A PROGRESSIVE SYSTEM FOR MEASURING SCHOOL
QUALITY AND STUDENT LEARNING
Authors: Massachusetts Consortium for Innovative Educational Assessment (The consortium is practitioner-driven; the governing board is comprised of the superintendents and AFT/MTA teacher union presidents from Attleboro, Boston, Bourne, Framingham, Lowell, Ludlow, Revere, Somerville, and Winchester)
Summary: MCIEA believes there are richer means of assessing student and school progress than established practices—proposing a move away from one, high-stakes standardized test towards a more robust system of multiple measures of student engagement, student achievement, and school quality. MCIEA’s vision of accountability allows students to demonstrate what they know and can do through curriculum-embedded, standards-based performance assessments, measuring deeper mastery of content and skills and preparing a diversity of students for college, career, and life. By placing equity side-by-side with excellence, MCIEA seeks to increase achievement for all students and close prevailing achievement gaps among subgroups.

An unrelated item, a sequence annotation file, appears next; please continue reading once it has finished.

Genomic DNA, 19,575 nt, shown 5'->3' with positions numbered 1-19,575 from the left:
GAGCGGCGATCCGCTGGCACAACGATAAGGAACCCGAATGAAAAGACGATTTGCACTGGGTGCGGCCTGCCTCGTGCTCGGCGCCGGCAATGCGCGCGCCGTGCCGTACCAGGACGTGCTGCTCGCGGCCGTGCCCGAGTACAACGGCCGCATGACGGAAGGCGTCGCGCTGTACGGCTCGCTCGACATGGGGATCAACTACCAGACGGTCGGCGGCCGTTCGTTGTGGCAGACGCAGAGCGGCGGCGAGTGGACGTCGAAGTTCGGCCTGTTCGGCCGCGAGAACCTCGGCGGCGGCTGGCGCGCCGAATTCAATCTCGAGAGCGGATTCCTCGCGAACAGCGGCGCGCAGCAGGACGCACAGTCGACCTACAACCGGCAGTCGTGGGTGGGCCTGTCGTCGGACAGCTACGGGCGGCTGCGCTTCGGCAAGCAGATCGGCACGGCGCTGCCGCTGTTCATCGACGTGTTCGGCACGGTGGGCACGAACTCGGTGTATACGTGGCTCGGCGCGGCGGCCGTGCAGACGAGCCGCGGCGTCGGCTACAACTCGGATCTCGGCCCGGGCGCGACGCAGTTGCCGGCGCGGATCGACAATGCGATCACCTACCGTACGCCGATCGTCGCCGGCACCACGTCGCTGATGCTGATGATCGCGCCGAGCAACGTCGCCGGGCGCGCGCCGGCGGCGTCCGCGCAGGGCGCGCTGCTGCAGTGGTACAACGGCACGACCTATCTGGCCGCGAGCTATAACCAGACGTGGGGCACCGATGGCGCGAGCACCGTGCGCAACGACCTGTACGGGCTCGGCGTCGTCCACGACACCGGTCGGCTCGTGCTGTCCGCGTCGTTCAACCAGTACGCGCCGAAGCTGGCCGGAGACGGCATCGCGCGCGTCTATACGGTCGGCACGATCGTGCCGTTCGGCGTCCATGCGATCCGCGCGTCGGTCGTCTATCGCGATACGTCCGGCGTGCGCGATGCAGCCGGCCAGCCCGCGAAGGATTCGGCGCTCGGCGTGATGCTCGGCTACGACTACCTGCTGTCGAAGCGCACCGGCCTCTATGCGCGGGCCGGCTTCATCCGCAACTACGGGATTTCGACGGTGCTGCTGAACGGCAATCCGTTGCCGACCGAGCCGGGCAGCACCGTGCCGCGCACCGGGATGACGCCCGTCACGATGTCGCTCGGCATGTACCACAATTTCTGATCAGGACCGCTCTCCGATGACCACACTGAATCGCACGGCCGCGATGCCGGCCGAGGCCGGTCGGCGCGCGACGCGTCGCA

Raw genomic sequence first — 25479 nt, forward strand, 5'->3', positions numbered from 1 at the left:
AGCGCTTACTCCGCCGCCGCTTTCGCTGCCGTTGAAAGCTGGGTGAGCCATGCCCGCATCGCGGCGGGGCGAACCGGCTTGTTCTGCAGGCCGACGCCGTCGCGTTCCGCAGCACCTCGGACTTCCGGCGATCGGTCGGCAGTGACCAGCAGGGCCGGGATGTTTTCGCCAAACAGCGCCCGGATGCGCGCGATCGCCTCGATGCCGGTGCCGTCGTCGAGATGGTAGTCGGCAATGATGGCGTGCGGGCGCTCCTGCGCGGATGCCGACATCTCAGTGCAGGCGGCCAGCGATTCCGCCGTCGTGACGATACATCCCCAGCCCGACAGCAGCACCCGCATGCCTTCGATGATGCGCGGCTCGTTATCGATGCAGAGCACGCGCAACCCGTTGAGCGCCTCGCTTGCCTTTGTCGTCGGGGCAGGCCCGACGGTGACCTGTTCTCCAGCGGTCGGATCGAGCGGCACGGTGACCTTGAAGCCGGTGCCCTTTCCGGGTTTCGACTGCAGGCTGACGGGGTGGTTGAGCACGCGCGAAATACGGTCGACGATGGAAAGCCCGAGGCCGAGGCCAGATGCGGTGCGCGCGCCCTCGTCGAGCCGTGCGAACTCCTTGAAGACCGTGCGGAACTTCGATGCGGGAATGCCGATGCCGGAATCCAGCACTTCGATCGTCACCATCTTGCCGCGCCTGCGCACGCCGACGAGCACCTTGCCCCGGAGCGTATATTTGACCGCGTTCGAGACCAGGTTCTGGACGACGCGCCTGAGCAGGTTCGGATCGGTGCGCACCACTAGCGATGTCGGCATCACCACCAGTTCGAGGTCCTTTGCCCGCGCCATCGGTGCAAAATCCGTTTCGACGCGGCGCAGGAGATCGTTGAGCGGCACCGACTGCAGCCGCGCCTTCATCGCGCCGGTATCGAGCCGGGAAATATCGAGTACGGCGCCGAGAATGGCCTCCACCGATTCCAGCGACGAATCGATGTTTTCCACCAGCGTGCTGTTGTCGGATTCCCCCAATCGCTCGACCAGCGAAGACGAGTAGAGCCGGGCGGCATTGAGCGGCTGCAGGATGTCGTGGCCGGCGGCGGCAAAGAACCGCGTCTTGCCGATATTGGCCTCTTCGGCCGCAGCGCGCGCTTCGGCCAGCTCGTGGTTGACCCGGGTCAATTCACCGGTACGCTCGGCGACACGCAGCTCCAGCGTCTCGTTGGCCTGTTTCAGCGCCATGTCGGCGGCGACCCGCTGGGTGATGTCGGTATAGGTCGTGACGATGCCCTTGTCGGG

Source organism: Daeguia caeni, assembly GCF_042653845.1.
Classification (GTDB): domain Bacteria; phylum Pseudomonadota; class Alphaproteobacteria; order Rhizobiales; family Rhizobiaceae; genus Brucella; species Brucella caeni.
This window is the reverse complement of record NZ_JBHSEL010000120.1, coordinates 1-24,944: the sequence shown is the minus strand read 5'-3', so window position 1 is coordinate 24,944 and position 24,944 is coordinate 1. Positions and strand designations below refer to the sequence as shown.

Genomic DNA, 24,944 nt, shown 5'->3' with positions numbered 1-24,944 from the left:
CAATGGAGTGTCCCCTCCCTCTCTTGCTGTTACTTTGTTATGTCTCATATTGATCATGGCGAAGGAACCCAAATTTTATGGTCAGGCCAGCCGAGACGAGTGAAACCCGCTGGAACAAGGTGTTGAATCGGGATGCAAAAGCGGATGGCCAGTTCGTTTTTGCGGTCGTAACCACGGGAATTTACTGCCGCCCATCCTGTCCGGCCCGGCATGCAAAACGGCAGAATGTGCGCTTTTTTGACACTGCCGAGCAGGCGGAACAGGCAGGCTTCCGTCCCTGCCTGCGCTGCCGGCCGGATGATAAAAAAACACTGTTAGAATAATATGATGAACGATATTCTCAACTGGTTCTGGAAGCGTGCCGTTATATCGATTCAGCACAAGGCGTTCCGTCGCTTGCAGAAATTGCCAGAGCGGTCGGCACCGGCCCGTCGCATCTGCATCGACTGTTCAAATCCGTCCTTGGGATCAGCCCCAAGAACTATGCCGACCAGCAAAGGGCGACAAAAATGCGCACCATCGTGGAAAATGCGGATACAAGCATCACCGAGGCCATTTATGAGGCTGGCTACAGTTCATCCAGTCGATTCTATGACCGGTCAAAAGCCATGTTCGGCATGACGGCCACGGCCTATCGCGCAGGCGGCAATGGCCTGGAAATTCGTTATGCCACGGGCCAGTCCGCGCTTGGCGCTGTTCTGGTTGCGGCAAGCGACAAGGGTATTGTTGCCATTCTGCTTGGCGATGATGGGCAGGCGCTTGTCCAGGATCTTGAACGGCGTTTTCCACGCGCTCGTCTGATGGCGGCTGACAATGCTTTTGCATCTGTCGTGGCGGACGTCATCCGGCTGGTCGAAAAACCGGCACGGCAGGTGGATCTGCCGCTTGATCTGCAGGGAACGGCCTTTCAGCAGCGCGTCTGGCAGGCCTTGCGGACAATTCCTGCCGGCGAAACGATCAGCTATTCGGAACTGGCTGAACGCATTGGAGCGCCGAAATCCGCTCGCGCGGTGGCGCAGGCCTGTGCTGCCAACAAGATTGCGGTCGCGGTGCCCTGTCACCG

SCHOOL TURNAROUND PROPOSAL
Authors: Teach Plus Teaching Policy Fellows: Nathan Lewallen, Gina Desir, Krista Fincke, David Jones, Telia Kapteyn, Molly Ross, Will Schwartz
Summary: Students benefit most from interventions that are tailored to their own unique strengths and growth areas. Specific feedback and continuity in support are important components in achieving mastery. We do not wait for students to fail before intervening. Schools also benefit from tailored interventions. We feel that gathering information about multiple indicators of school effectiveness via surveys gives a well rounded picture of a school. We propose that all stakeholders are provided with specific feedback garnered from multiple tools, resources for coaching and implementing best practices, and continuity in the methods that are used to support them.
SHAPING THE FUTURE OF ACCOUNTABILITY IN MA
Authors: STAND for Children